Mar 16, 2017

The Credibility Crisis of Today’s Pastors

The good news: Most people don’t dislike pastors. The bad news: They just don’t really care about pastors either.

The State of Pastors

How today's leaders are navigating life and leadership in an age of complexity

In Barna’s The State of Pastors report, produced in partnership with Pepperdine University, the reception of pastors was generally lukewarm. One-quarter of all U.S. adults (24%) holds a very positive opinion of pastors in general. Meanwhile, roughly the same proportion reports a negative opinion (28% “somewhat” + “very” negative). Similarly, one-quarter of the population has little regard for the pastoral influence in their city or neighborhood (23% “not very” + “not at all” influential), while one in five adults (19%) goes so far as to call pastors very influential. (Watch the video below to learn more about public perceptions of pastors.)

Yet, two-thirds of adults (66%) feel clergy is of at least some benefit to the public, and when asking people about a pastor with whom they have a personal connection, nearly two-thirds (64%) gives a very positive report. This leaves significant room for pastors to continue to make a positive difference, in spite of the seeming crisis of credibility plaguing their occupation.

So what does resilient leadership look like, even in a resistant climate? In the following video, recorded live at The State of Pastors event at Pepperdine University, Adam Edgerly (lead pastor, Newsong Los Angeles Covenant Church), Rebekah Layton (executive pastor, Cherry Hills Community Church) and Mark DeYmaz (directional leader, Mosaic Church) sit down to discuss how pastors can cultivate a credible influence, serve creatively and transform their communities.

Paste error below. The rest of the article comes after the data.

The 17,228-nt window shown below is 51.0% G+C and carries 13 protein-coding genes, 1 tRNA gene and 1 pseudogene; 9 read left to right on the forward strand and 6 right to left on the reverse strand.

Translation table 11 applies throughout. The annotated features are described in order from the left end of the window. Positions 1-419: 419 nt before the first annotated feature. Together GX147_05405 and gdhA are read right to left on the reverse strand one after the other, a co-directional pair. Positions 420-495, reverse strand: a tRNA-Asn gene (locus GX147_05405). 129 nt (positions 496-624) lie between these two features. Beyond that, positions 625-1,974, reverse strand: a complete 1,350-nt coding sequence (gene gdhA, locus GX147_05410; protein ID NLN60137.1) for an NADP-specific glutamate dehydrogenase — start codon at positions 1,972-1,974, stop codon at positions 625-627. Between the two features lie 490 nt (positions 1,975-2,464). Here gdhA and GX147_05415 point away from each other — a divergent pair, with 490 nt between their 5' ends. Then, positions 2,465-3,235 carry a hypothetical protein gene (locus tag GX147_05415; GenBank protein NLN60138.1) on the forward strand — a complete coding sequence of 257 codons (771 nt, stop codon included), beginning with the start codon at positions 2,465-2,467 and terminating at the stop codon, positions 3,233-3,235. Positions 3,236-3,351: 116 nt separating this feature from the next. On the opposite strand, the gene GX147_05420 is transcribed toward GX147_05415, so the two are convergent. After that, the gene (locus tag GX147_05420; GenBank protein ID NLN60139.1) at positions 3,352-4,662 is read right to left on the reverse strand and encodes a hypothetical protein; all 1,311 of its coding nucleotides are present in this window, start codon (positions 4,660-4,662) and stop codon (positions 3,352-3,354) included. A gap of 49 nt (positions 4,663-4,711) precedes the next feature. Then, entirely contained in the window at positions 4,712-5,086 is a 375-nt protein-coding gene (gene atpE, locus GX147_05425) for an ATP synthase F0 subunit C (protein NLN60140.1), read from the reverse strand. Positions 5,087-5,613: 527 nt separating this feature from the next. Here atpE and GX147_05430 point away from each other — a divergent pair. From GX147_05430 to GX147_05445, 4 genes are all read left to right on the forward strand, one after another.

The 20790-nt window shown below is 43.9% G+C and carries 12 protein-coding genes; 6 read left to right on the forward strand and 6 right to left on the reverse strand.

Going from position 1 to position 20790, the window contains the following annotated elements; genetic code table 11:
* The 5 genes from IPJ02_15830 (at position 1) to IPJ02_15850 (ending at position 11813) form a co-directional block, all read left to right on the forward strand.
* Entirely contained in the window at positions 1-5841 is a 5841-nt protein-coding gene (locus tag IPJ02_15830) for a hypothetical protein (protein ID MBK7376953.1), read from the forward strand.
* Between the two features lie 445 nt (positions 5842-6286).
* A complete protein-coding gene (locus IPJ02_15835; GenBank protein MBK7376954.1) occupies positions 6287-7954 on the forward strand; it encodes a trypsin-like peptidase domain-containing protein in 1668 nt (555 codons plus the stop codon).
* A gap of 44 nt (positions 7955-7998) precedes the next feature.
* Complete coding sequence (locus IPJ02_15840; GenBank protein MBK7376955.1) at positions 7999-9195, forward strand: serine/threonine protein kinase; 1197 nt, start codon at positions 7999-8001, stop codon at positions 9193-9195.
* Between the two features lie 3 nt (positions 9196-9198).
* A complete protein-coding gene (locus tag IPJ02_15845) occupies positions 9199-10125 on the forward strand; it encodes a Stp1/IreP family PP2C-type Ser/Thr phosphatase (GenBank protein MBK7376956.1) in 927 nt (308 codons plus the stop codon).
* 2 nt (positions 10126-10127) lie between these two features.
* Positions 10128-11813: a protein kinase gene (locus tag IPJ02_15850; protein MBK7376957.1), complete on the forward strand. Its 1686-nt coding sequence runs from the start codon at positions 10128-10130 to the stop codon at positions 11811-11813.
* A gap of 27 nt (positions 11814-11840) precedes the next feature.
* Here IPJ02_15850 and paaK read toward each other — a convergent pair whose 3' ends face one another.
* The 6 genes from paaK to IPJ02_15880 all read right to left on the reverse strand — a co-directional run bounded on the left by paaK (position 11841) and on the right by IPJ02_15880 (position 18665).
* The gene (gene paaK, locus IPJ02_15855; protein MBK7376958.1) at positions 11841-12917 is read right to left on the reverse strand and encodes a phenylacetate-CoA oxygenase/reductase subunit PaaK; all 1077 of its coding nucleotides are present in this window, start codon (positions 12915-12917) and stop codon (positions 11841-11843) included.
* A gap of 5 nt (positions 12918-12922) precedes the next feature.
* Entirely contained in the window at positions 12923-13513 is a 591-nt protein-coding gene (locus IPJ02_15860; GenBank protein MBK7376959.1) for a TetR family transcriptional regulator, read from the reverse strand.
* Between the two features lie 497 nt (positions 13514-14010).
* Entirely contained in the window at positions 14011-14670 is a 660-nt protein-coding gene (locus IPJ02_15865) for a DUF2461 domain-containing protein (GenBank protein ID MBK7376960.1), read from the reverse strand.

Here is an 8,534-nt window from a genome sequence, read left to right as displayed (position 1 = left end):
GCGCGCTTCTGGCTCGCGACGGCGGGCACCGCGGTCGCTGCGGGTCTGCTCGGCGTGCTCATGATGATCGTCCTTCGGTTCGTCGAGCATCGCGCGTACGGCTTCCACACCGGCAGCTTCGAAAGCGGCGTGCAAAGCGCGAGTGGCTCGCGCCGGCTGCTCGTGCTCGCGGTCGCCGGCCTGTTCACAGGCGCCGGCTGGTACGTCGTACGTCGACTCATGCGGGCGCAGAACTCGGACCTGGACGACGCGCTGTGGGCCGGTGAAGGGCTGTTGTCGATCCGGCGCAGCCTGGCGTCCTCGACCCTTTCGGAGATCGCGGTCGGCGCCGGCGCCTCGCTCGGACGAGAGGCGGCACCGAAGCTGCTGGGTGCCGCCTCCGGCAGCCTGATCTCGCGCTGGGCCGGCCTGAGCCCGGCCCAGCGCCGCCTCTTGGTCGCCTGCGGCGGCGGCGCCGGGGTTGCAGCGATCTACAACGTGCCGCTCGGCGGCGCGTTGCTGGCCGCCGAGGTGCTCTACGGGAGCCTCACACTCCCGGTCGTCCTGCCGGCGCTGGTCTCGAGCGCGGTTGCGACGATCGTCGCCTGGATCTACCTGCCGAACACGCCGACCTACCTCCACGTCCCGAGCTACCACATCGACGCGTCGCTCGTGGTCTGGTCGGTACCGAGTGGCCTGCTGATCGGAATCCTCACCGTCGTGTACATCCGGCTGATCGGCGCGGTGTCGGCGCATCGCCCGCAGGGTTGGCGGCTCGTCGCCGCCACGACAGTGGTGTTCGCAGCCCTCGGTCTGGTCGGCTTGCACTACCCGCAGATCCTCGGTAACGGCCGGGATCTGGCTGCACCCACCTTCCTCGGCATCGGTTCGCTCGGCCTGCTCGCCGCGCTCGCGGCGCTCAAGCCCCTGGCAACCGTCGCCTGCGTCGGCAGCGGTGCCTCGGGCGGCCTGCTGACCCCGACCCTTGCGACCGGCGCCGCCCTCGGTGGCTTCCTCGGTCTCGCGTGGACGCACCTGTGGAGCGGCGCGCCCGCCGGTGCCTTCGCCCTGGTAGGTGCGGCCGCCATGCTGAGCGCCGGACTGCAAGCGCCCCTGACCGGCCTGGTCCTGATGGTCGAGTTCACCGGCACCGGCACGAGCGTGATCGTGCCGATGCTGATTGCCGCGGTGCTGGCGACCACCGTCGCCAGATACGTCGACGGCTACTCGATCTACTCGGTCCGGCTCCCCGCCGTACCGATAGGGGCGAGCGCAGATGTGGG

About the Research

The State of Pastors was conducted on behalf of Pepperdine University. A total of 900 Protestant senior pastors were interviewed by telephone and online from April through December 2015. Pastors were recruited from publicly available church listings covering 90 percent of U.S. churches that have a physical address and a listed phone number or email address. Churches selected for inclusion were called up to five times at different times of the day to increase the probability of successful contact. The sample error for this study is plus or minus 3.1 percentage points, at the 95% confidence level.

Interviews with U.S. adults included 1,025 web-based surveys conducted among a representative sample of adults over the age of 18 in each of the 50 United States. The survey was conducted in April and May of 2015. The sampling error for this study is plus or minus 3 percentage points, at the 95% confidence level. Minimal statistical weighting was used to calibrate the sample to known population percentages in relation to demographic variables.

© Barna Group, 2017.

About Barna

Since 1984, Barna Group has conducted more than two million interviews over the course of thousands of studies and has become a go-to source for insights about faith, culture, leadership, vocation and generations. Barna is a private, non-partisan, for-profit organization.

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